Thursday, April 23, 2009

Fun With Restaurant Reviews and Trademarks

I find trademarks as too much fun and here is another example from The New York Times of what I find interest Lawyers Enter Twitter Tempest
Mr. Rucinsky, a 30-year-old part-time art dealer who uses his middle name as his last name when he writes, sends silly blurbs on Twitter and writes inane blog postings that purport to reflect Ms. Freeman’s musings about New York City restaurants, like “Governor of Texas raving about Secession on TV all week. Must be great word of mouth for Bouley!” His fake Restaurant Girl also ventures into more cosmic concerns: “Does anyone know what happens to all the chocolate bunnies no one bought for Easter? Are they put to sleep?”

To try to put a stop to it all, Ms. Freeman had lawyers from a Beverly Hills firm send Mr. Rucinsky a stern letter ordering him to stop using the names Restaurant Girl and Danyelle Freeman by the end of this month.

His joke infringes on her rights to her trademark, Restaurant Girl, the lawyers wrote. He should stop using that name or Ms. Freeman’s name in parody form on the Internet, the letter said.

Mr. Rucinsky, who has been talking to his own lawyers and doesn’t plan to budge, said he started the Twitter parody and a subsequent blog as a creative writing exercise. He thought he had found a rich target in Ms. Freeman’s style, which melds the top-of-the-head immediacy of a blog with the breezy tone of a late-night phone call from a friend on her way home from a night of sangria and tacos.

The Times describes the legal issue quite well:
One question is whether Mr. Rucinsky’s writing exercise, with a few more than 300 followers on Twitter and minimal blog traffic, is legitimate parody. Or does he mimic Ms. Freeman so closely that, despite recent disclaimers on his sites, a reasonable reader might not be able to tell the difference?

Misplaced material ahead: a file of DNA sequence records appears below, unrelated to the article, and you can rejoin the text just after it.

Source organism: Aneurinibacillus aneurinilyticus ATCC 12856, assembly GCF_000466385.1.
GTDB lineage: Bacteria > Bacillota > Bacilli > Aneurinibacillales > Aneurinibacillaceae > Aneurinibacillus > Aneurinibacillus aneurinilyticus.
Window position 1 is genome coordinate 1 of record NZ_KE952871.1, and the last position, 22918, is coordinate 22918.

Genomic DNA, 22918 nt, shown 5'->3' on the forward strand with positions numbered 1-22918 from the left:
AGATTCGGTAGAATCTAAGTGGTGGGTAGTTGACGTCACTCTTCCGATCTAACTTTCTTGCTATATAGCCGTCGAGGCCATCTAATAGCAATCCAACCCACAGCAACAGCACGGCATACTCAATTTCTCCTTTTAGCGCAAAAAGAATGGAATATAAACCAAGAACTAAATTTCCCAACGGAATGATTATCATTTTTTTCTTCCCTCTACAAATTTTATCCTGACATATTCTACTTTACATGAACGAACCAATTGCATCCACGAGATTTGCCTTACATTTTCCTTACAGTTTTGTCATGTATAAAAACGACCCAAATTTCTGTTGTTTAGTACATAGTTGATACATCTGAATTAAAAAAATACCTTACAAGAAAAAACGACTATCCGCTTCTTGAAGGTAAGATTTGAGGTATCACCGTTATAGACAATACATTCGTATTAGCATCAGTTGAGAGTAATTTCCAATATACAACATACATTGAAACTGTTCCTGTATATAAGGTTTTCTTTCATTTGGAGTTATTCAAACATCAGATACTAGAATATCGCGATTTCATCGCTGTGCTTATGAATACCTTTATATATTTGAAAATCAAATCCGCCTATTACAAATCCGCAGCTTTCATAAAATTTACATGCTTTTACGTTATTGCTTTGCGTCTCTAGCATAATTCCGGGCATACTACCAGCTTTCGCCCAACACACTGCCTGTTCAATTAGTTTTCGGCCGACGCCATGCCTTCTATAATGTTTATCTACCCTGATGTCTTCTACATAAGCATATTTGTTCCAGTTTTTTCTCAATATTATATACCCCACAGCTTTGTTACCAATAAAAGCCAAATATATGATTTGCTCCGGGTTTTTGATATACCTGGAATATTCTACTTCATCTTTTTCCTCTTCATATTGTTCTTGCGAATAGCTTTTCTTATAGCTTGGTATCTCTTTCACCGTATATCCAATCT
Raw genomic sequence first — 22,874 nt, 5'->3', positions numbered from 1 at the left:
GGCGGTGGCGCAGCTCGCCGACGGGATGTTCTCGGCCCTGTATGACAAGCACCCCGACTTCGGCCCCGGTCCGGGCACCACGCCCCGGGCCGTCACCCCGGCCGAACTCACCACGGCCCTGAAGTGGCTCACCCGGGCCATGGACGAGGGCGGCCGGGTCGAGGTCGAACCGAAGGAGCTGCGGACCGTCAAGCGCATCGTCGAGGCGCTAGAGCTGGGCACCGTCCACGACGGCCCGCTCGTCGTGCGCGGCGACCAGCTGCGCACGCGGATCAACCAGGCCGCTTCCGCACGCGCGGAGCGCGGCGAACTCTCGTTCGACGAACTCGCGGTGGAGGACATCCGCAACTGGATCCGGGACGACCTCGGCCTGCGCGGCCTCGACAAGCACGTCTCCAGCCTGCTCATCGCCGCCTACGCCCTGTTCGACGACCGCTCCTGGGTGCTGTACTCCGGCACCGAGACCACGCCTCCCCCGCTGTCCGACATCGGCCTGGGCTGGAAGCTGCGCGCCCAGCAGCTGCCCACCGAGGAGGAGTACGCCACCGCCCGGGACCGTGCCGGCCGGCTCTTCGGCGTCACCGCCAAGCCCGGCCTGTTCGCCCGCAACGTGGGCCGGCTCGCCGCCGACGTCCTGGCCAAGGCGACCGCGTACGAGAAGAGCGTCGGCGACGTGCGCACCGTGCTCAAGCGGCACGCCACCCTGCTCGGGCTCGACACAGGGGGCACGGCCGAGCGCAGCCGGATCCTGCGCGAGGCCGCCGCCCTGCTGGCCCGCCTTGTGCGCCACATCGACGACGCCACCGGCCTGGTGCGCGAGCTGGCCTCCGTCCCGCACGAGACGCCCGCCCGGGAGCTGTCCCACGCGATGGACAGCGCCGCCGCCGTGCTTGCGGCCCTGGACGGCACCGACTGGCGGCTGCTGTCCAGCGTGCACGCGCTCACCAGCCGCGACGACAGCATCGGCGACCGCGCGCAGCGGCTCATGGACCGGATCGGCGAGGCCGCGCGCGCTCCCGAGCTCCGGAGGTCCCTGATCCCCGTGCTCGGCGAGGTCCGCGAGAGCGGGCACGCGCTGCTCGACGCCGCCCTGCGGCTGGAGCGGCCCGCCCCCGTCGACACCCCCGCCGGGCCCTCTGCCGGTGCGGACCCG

The Times provides links to the allegedly offending blogsThe Gourmet Glossary, and THE LIFE VICARIOUS.  Here is the Twitter profile.

On The Life Vicarious' And you probably thought Restaurant Girl's writing was criminal, there is a copy of the cease and desist letter and wherein the parodist makes the greatest argument against what the target of the parody's actions:

Can't she just take a fucking joke? It's a Twitter feed. It makes people laugh. Her own writers among them. And they're laughing with us. But really, if she really wants people to laugh at her instead this is the way to do it. Nothing says you're a competent blogger, future author and professional critic for a national newspaper than retaining a law firm to quash a reader's sense of humor.
What may be legally possible does not always translate into what makes good business sense.  Remember that it was The People vs. Larry Flynt and not the People vs. Jerry Falwell.  Or to not be less subtle:  don't wallow with the hogs unless you want to smell like a hog.